The Nepal Himalaya Park Revisited

In early July I returned to the Himalaya Garden near Regensburg, which I posted about here, but this time with my sister. It was very sunny, but the bright sunshine didn’t detract from the planting at all. As I mentioned in my last post about it, this is not a show garden, but more a plant lover’s playground. And yet some of the combinations were stunning! These Foxtail Lilies for example, with golden green Euphorbia and golden grasses…

The blues, silvers and golds all melded together too: here Eryngium with more grasses…

And here Eryngium, Lavender and Melica ciliata…

I particularly like this part of the garden, set in a former stone quarry on a well-drained south-facing slope…

We both enjoyed the amazing and unusual selection of plants and trees, some of which remain unidentified. Can anyone help us identify this tall flower in the foreground below, with large silvery leaves?

And those green ‘umbrella’ style plants on the right seem familiar too… now what are they!

I know I can count on my wise and curious plant-loving readers for help! 😉

30 thoughts on “The Nepal Himalaya Park Revisited

  1. Love the echinops and the grasses! Hmmmm, I just looked up the grass and it should be hardy here, might have to look for a source next 😉
    The large leafed plant is a plume poppy. Cool leaves and height, but it is a spreader and some people complain about that. I think the umbrella like plants are willow leaved sunflowers. I didn’t know they would grow as a pond side plant, I bet they get huge as well!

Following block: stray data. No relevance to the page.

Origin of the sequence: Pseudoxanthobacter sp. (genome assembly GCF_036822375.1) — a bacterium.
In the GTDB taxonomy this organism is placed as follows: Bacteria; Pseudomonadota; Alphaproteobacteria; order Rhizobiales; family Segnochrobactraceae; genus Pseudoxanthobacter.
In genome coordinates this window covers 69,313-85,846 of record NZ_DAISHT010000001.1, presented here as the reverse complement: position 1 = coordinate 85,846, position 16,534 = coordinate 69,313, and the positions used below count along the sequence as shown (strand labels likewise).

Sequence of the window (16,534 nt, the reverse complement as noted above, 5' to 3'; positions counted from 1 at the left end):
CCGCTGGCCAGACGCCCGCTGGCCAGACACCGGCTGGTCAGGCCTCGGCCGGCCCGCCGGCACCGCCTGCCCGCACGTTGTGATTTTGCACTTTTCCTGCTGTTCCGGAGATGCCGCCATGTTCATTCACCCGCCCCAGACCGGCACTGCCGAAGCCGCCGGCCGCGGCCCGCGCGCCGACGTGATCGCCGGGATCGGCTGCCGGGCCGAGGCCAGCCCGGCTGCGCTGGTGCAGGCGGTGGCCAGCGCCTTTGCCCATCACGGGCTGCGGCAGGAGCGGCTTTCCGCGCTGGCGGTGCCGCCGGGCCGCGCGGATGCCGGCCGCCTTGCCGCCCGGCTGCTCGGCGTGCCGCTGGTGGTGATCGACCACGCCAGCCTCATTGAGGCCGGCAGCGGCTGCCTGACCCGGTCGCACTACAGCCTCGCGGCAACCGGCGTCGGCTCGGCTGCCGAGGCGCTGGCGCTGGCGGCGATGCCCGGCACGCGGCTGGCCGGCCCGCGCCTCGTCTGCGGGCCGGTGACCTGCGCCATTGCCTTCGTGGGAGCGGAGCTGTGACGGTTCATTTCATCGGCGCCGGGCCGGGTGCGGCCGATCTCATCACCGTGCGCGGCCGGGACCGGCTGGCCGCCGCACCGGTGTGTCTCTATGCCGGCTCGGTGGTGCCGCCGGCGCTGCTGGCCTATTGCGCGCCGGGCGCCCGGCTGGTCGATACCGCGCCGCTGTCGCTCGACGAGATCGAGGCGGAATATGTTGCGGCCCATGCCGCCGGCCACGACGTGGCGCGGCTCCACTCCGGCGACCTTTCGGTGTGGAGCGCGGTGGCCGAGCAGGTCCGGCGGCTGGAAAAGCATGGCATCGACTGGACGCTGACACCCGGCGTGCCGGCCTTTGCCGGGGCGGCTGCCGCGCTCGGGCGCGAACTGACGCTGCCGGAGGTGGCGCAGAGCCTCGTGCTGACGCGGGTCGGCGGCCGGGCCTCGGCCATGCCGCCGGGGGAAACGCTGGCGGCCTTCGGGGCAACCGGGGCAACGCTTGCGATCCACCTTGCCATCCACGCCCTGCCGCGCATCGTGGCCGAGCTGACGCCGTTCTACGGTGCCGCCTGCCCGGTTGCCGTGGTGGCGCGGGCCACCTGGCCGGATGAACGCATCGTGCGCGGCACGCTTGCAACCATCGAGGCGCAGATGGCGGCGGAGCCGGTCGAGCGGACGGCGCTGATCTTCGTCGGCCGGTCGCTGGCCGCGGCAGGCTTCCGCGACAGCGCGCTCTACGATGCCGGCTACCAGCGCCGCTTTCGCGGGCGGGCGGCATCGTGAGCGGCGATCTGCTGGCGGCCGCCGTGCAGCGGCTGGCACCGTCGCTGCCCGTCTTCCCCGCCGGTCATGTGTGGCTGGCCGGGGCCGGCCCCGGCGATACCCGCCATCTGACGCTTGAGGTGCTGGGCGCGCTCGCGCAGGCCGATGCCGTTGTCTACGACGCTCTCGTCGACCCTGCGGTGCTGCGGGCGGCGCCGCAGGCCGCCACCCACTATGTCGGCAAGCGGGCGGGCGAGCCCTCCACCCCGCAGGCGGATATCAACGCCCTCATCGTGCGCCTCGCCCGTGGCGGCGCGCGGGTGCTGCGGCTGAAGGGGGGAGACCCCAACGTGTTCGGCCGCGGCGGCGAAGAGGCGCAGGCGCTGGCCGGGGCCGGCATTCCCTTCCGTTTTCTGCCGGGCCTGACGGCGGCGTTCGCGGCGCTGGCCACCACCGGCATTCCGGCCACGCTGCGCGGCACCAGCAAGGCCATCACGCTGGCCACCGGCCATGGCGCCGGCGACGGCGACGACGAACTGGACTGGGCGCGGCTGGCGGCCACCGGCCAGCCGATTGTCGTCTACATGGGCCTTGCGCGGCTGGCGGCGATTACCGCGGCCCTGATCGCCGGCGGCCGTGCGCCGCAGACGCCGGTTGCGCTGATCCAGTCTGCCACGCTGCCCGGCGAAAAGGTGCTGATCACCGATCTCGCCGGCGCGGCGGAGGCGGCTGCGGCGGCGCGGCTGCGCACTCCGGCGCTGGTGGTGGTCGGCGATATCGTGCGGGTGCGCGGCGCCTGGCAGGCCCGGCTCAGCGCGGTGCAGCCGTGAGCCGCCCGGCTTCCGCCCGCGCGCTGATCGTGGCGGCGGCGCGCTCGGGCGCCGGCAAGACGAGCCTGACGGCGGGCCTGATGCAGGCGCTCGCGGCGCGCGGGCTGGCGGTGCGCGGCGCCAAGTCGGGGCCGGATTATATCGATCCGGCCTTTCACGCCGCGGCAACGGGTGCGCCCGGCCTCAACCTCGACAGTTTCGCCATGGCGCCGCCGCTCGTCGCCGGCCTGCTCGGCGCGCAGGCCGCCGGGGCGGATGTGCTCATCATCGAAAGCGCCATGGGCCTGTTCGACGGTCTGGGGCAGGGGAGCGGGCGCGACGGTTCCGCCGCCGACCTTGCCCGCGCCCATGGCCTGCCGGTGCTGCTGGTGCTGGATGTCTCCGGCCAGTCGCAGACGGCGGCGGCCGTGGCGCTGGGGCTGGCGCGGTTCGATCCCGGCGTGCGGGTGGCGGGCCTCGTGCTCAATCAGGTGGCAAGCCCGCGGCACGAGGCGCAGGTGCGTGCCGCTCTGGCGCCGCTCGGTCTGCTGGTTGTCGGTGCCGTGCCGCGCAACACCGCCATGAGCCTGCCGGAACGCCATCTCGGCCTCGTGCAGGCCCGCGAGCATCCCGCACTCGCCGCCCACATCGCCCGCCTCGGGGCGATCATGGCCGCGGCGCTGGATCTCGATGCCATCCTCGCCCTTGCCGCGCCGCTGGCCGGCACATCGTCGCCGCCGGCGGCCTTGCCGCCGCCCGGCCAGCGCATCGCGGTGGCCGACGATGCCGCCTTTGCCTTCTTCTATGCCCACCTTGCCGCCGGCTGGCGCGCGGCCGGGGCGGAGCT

• Oh great! Thanks Frank! I wouldn’t have known where to start looking. Love those leaves. I suppose if you have a cold winter that might help them stay in check… if I go next year I shall take special note of how much they have spread! Willow-leaved sunflowers sound very exotic, and I have just read that they love limestone prairies, so perfect for this spot. I am not sure if the ground near the pond is very damp, as it is raised on that side of the pond, but both plants certainly have the full sun they like. I hope I can get back when the sunflowers are in flower. Thanks again for your help! 😃🌼

      • I’ve always wanted to try the sunflowers, but they get awfully tall. Actually there are many amazing perennial sunflowers, but most of them are either spreaders, or really big, or both!

  2. I see Frank has unveiled the secret before I could oblige. I’d love to see that garden and what I really love about it is the way the plants blend naturally into each other making it look like a natural landscape rather than a garden. Thanks for taking us along xx

  3. Thanks for the nice review. And yes, probably a typical “show-garden” I don’t have. But it is also not only a “plant lovers playground”. I cultivate more than 4000 different plants, but at first it is a nature-oriented garden for the less good conditions in Eastern Bavaria. An English garden I can’t make. Often in summer there is 2, 3 months without rain and very hot, between 30 and 40 degree above zero and in winter it is often one, two months more than 20 degree below zero. And I don’t have a lot of employees, one gardener and 2 seasonal worker, this isn’t a lot of 8 ha. So I have to make a garden “for intelligent lazybones” (K. Foerster, german gardener and philosopher)

    • I am so pleased you have visited my blog! I certainly didn’t mean my comment about the playground in a derogatory sense – I very much admire the way this garden has been created to look so natural and am sure there has been a lot of hard work involved. I live quite close now (I have been living and gardening in Bavaria since 1993) and have only just discovered your garden. I had not known previously what a beautiful place it is, and I will definitely be visiting again soon! Thanks!

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